Impossible Foods is launching its award-winning, plant-based meat in Macau at one of the world’s hottest entertainment and dining resort complexes.
Starting today, Impossible Foods’ flagship product will be available at three popular restaurants at Galaxy Macau, Asia’s premier integrated resort and entertainment hub. Galaxy Macau has some of Asia’s top-ranked restaurants and entertainment venues, as well as more than 3,000 hotel rooms on the glamorous Cotai Strip.
“We’re humbled to launch in Asia’s premier tourist destination at one of the world’s most spectacular resorts,” said Nick Halla, Senior Vice President for International at Impossible Foods. “Macau is a global crossroads of ideas and influences, and we are confident that chefs and consumers in Macau’s dynamic restaurant scene will fully embrace plant-based meat.”
Impossible Foods is rapidly expanding in Asia. In April, the California-based food startup made its international debut in Hong Kong with some of the world’s leading chefs, including May Chow (Little Bao, Happy Paradise) and Uwe Opocensky (Beef & Liberty).
Impossible meat is now available in over 30 restaurants in Hong Kong, including Jinjuu, Urban Bakery, Plat Du Jour, Alto, and five-star hotels Hotel ICON and Grand Hyatt Hong Kong.
At Galaxy Macau, Impossible meat will be served eight different ways at three of the property’s acclaimed restaurants: CHA BEI, The Apron Oyster Bar & Grill and The Noodle Kitchen.
Impossible’s flagship product is made from simple ingredients, including water, wheat protein, potato protein and coconut oil. One special ingredient — heme — contributes to the characteristic taste of meat and is the essential catalyst for all the other flavors when meat is cooked.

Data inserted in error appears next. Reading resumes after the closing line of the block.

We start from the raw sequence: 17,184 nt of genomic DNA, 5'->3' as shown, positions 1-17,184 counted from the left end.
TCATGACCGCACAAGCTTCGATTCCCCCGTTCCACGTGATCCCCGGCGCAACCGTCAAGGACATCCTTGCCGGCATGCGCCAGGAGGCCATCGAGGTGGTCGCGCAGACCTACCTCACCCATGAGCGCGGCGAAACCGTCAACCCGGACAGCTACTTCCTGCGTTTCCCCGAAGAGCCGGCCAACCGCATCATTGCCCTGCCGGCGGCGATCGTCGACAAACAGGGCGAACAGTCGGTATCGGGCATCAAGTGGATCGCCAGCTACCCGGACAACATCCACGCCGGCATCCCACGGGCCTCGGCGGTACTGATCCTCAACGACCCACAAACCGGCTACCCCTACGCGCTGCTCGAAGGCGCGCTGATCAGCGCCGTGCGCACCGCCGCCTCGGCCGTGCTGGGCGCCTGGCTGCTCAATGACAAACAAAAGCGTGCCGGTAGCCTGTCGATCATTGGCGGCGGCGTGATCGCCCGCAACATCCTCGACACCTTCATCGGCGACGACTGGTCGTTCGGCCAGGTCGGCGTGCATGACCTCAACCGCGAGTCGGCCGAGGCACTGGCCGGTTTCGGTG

Heme is an essential molecular building block of life, one of nature’s most ubiquitous molecules. Although it’s found in all living things and in virtually all the food we eat, it’s especially abundant in animal tissues. Impossible scientists discovered that it’s the abundance of heme in animal tissues that makes meat taste like meat.
To satisfy the global demand for meat at a fraction of the environmental impact, Impossible Foods developed a far more sustainable, scalable and affordable way to make heme and therefore meat, without the catastrophic environmental impact of livestock.
Impossible Foods makes wholesome food without slaughterhouses, hormones, antibiotics, cholesterol or artificial flavors. The Impossible Burger uses about 75 percent less water, generates about 87 percent fewer greenhouse gases, and requires around 95 percent less land than conventional ground beef burgers from cows. MDT/AP